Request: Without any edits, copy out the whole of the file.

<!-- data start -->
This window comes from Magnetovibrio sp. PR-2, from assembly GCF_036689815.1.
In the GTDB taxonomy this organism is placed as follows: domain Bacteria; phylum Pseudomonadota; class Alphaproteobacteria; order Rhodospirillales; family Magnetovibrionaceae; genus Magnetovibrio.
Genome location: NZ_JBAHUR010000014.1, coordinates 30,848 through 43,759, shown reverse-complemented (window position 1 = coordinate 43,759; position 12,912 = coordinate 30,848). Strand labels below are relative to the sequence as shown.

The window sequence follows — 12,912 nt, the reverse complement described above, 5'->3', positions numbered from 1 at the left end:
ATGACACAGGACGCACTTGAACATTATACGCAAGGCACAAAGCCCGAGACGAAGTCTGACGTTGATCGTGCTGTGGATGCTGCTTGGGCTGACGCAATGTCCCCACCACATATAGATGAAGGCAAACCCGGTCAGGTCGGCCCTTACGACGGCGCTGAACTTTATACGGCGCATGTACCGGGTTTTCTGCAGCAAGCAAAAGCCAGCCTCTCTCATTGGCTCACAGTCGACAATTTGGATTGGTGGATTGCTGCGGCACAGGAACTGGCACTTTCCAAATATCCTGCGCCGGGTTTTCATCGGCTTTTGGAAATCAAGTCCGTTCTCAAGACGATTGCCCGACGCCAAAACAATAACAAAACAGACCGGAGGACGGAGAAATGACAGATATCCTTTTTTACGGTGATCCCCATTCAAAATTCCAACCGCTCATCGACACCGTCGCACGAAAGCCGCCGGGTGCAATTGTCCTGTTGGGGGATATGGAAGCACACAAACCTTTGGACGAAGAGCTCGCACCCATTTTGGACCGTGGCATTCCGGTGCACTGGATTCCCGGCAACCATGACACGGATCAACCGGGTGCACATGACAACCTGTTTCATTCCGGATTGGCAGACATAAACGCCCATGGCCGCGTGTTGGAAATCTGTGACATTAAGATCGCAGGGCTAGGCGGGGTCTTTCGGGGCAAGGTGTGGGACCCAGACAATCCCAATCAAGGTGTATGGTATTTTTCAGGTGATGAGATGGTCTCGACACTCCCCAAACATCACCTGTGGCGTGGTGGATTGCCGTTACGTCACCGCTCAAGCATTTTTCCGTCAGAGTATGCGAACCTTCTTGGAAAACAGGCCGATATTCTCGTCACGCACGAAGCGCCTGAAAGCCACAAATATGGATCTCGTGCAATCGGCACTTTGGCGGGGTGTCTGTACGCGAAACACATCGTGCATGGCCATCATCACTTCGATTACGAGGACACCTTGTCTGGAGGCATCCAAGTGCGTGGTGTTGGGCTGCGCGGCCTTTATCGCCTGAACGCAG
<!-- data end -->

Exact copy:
This window comes from Magnetovibrio sp. PR-2, from assembly GCF_036689815.1.
In the GTDB taxonomy this organism is placed as follows: domain Bacteria; phylum Pseudomonadota; class Alphaproteobacteria; order Rhodospirillales; family Magnetovibrionaceae; genus Magnetovibrio.
Genome location: NZ_JBAHUR010000014.1, coordinates 30,848 through 43,759, shown reverse-complemented (window position 1 = coordinate 43,759; position 12,912 = coordinate 30,848). Strand labels below are relative to the sequence as shown.

The window sequence follows — 12,912 nt, the reverse complement described above, 5'->3', positions numbered from 1 at the left end:
ATGACACAGGACGCACTTGAACATTATACGCAAGGCACAAAGCCCGAGACGAAGTCTGACGTTGATCGTGCTGTGGATGCTGCTTGGGCTGACGCAATGTCCCCACCACATATAGATGAAGGCAAACCCGGTCAGGTCGGCCCTTACGACGGCGCTGAACTTTATACGGCGCATGTACCGGGTTTTCTGCAGCAAGCAAAAGCCAGCCTCTCTCATTGGCTCACAGTCGACAATTTGGATTGGTGGATTGCTGCGGCACAGGAACTGGCACTTTCCAAATATCCTGCGCCGGGTTTTCATCGGCTTTTGGAAATCAAGTCCGTTCTCAAGACGATTGCCCGACGCCAAAACAATAACAAAACAGACCGGAGGACGGAGAAATGACAGATATCCTTTTTTACGGTGATCCCCATTCAAAATTCCAACCGCTCATCGACACCGTCGCACGAAAGCCGCCGGGTGCAATTGTCCTGTTGGGGGATATGGAAGCACACAAACCTTTGGACGAAGAGCTCGCACCCATTTTGGACCGTGGCATTCCGGTGCACTGGATTCCCGGCAACCATGACACGGATCAACCGGGTGCACATGACAACCTGTTTCATTCCGGATTGGCAGACATAAACGCCCATGGCCGCGTGTTGGAAATCTGTGACATTAAGATCGCAGGGCTAGGCGGGGTCTTTCGGGGCAAGGTGTGGGACCCAGACAATCCCAATCAAGGTGTATGGTATTTTTCAGGTGATGAGATGGTCTCGACACTCCCCAAACATCACCTGTGGCGTGGTGGATTGCCGTTACGTCACCGCTCAAGCATTTTTCCGTCAGAGTATGCGAACCTTCTTGGAAAACAGGCCGATATTCTCGTCACGCACGAAGCGCCTGAAAGCCACAAATATGGATCTCGTGCAATCGGCACTTTGGCGGGGTGTCTGTACGCGAAACACATCGTGCATGGCCATCATCACTTCGATTACGAGGACACCTTGTCTGGAGGCATCCAAGTGCGTGGTGTTGGGCTGCGCGGCCTTTATCGCCTGAACGCAG